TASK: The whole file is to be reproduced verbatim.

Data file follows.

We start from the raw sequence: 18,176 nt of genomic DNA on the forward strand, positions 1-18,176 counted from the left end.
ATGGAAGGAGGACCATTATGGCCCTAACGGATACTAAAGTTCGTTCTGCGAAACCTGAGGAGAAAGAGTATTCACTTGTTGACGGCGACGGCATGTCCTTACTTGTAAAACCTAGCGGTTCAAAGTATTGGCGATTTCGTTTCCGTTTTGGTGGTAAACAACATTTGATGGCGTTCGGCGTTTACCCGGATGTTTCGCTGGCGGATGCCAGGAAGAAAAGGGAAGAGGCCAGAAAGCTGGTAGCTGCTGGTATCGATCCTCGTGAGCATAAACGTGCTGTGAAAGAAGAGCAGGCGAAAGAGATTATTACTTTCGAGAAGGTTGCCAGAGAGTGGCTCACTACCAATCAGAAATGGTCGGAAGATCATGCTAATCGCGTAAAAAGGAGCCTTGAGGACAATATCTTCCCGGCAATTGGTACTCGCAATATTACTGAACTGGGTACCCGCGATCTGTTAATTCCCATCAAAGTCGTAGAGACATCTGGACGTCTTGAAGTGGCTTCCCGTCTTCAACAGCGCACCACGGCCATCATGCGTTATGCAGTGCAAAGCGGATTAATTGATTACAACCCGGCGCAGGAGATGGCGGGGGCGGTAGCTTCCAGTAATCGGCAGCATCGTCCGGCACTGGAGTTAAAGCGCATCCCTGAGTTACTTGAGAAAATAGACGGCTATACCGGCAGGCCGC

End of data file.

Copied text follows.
We start from the raw sequence: 18,176 nt of genomic DNA on the forward strand, positions 1-18,176 counted from the left end.
ATGGAAGGAGGACCATTATGGCCCTAACGGATACTAAAGTTCGTTCTGCGAAACCTGAGGAGAAAGAGTATTCACTTGTTGACGGCGACGGCATGTCCTTACTTGTAAAACCTAGCGGTTCAAAGTATTGGCGATTTCGTTTCCGTTTTGGTGGTAAACAACATTTGATGGCGTTCGGCGTTTACCCGGATGTTTCGCTGGCGGATGCCAGGAAGAAAAGGGAAGAGGCCAGAAAGCTGGTAGCTGCTGGTATCGATCCTCGTGAGCATAAACGTGCTGTGAAAGAAGAGCAGGCGAAAGAGATTATTACTTTCGAGAAGGTTGCCAGAGAGTGGCTCACTACCAATCAGAAATGGTCGGAAGATCATGCTAATCGCGTAAAAAGGAGCCTTGAGGACAATATCTTCCCGGCAATTGGTACTCGCAATATTACTGAACTGGGTACCCGCGATCTGTTAATTCCCATCAAAGTCGTAGAGACATCTGGACGTCTTGAAGTGGCTTCCCGTCTTCAACAGCGCACCACGGCCATCATGCGTTATGCAGTGCAAAGCGGATTAATTGATTACAACCCGGCGCAGGAGATGGCGGGGGCGGTAGCTTCCAGTAATCGGCAGCATCGTCCGGCACTGGAGTTAAAGCGCATCCCTGAGTTACTTGAGAAAATAGACGGCTATACCGGCAGGCCGC